For lenders who maintain perfected security interests in collateral, the Second Circuit’s recent decision in In Re Motors Liquidation Company, et al. will go down in history as a middle-of-the-night, sweat-inducing source of anxiety. For business owners and others who rely on lenders to fund their ventures, the decision reveals the mechanics of a transaction. The characters and documents involved are common players in the financial industry: JP Morgan Chase Bank, N.A. was the lender; JP Morgan’s law firm was Simpson Thacher & Bartlett, LLP; General Motors was the borrower; and GM’s law firm was Mayer Brown.
There were two important documents at issue in the Court’s decision. UCC-1 financing statements are public records perfecting a lender’s secured interest in collateral other than real property. (Real property is perfected by recording in county land records.) UCC-3 termination statements release a lender’s secured interest in the personal property, commonly after a loan is paid in full. In this recent case, there were three UCC-1 financing statements involved. Each UCC-1 financing statement was part of a complex loan structure involving the same parties, JP Morgan and GM. JP Morgan, GM, and their counsel commonly referred to the loans based on the collateral used to secure the loans. One was identified as the “Synthetic Lease” and the other as the “GM Main Term Loan.” Upon completion of the term of a Synthetic Lease held by JP Morgan, two of the three UCC-1 financing statements were to be terminated. However, the third UCC-1 financing statement perfected a security interest in the GM Main Term Loan for $1.5 Billion, or five times the amount of the Synthetic Lease. JP Morgan was the nominated lender for a syndicate of lenders for the GM Main Term Loan. A series of failures on the part of JP Morgan, GM, and their counsel resulted in the filing of UCC-3 termination statements and subsequent release of JP Morgan’s security interest not only in the Synthetic Lease, but also a release of the lending syndicate’s perfected security interest in the GM Main Term Loan. Filing the UCC-3 Termination Statement left the $1.5 Billion GM Main Term Loan unsecured. The termination error and resulting unsecured status in GM’s bankruptcy could have been caught a number of times along the way. First, the partner in the law firm who had assigned the task of drafting escrow instructions to the associate attorney could have discovered the error when reviewing the associate’s escrow checklist. Second, the associate could have noticed that one of the UCC-1 financing statements that the paralegal identified did not relate to the $300 Million Synthetic Lease, but instead applied to the second $1.5 Billion GM Main Term Loan. Third, upon sending the escrow checklist and termination statements to all parties, any one of them could have discovered the error. Fourth, JP Morgan could have discovered the error when it received the escrow instructions. Finally, GM could have discovered the error before it filed the termination statements. Because of this inattention to detail, the 2nd Circuit found: (1) that the objective intent of the filed termination statement controlled; and (2) that the authority of GM’s counsel extended to filing the termination statement, albeit on the wrong loan. The court held that the security interest perfecting the GM Main Term Loan had been terminated. Had the court found otherwise, it would have rubber stamped actions showing that the parties simply failed to carefully review their documents prior to filing. In the opinion of the Court, this type of inattention affects the public record and all those who rely on it.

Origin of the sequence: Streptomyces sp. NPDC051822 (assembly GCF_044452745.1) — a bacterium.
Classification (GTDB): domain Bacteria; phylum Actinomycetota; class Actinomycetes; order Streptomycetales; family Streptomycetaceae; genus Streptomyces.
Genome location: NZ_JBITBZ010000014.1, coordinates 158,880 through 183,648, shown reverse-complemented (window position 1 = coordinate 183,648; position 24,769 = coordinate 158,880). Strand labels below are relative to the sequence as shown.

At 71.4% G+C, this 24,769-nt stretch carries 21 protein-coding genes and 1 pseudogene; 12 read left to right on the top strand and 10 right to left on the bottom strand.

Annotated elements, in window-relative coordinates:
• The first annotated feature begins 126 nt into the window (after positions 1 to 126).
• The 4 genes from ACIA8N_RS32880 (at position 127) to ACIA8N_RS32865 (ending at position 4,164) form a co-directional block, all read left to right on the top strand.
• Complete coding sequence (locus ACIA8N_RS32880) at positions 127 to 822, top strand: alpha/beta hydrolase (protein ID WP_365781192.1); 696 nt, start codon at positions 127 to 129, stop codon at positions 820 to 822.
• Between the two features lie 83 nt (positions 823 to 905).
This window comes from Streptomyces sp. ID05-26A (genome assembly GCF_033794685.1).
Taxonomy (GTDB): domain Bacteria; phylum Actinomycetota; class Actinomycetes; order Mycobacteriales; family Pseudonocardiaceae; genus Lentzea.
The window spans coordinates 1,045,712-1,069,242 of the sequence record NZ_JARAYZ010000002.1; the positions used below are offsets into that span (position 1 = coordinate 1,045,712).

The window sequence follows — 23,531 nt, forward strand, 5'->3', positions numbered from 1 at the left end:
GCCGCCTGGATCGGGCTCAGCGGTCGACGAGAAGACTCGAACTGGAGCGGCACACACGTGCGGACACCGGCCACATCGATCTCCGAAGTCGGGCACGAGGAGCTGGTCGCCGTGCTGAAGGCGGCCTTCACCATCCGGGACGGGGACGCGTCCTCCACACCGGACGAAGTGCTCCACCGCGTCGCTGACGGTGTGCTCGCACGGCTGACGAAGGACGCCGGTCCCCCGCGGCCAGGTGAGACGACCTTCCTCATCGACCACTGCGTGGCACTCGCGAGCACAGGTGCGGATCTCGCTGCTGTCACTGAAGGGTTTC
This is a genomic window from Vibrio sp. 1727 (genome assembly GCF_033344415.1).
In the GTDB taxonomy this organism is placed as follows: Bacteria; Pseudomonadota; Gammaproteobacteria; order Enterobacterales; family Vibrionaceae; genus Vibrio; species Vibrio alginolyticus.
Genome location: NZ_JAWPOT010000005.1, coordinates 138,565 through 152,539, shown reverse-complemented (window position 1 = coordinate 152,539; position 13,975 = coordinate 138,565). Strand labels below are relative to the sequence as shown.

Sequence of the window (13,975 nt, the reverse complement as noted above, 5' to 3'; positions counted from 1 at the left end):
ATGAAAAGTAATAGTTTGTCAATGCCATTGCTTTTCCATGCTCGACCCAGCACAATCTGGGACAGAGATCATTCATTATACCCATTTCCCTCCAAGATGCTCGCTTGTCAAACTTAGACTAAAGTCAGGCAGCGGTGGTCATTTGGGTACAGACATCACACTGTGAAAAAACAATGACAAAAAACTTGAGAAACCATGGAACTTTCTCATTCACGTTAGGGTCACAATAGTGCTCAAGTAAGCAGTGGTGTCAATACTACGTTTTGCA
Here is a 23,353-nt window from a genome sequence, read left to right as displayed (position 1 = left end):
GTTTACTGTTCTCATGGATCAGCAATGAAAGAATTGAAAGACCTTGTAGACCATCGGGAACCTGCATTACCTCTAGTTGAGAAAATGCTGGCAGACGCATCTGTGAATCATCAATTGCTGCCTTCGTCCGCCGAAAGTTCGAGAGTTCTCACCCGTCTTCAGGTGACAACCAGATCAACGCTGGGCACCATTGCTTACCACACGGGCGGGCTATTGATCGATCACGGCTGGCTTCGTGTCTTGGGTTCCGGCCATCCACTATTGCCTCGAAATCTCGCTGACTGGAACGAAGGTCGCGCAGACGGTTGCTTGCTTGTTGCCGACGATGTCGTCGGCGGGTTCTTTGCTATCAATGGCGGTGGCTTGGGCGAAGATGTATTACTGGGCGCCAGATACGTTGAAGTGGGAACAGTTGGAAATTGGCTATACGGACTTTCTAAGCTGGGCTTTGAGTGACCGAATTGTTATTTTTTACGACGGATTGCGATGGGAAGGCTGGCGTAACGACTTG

The result is a wake-up call for those working in the lending industry. Creditors are responsible for checking and double checking all of the documents that document, perfect, or release secured interests, whether or not those documents are part of the public record. The documents that become routine over time expose creditors to liability. Careful and clear drafting can avoid these issues by identifying the parties and specifically describing the collateral. Finally, parties should take the time to cross reference their drafting with loan documentation to ensure accuracy and ability to locate information in the future, such as when it is time to renew or terminate a security interest.
Creditors are one of the largest groups relying on the public record to identify the risk of making a loan, or to determine the equity of assets to be used as collateral. For this reason, creditors shouldn’t underestimate the importance of documentation. Often all that is required is a fresh pair of eyes to provide the scrutiny required to prevent or correct inadvertent documentation errors. Our Creditor’s Rights and Bankruptcy attorneys would welcome the opportunity to confirm the accuracy of UCC-1 financing statements, or lend a fresh perspective on a complex loan transaction that you fear has become routine and more prone to errors.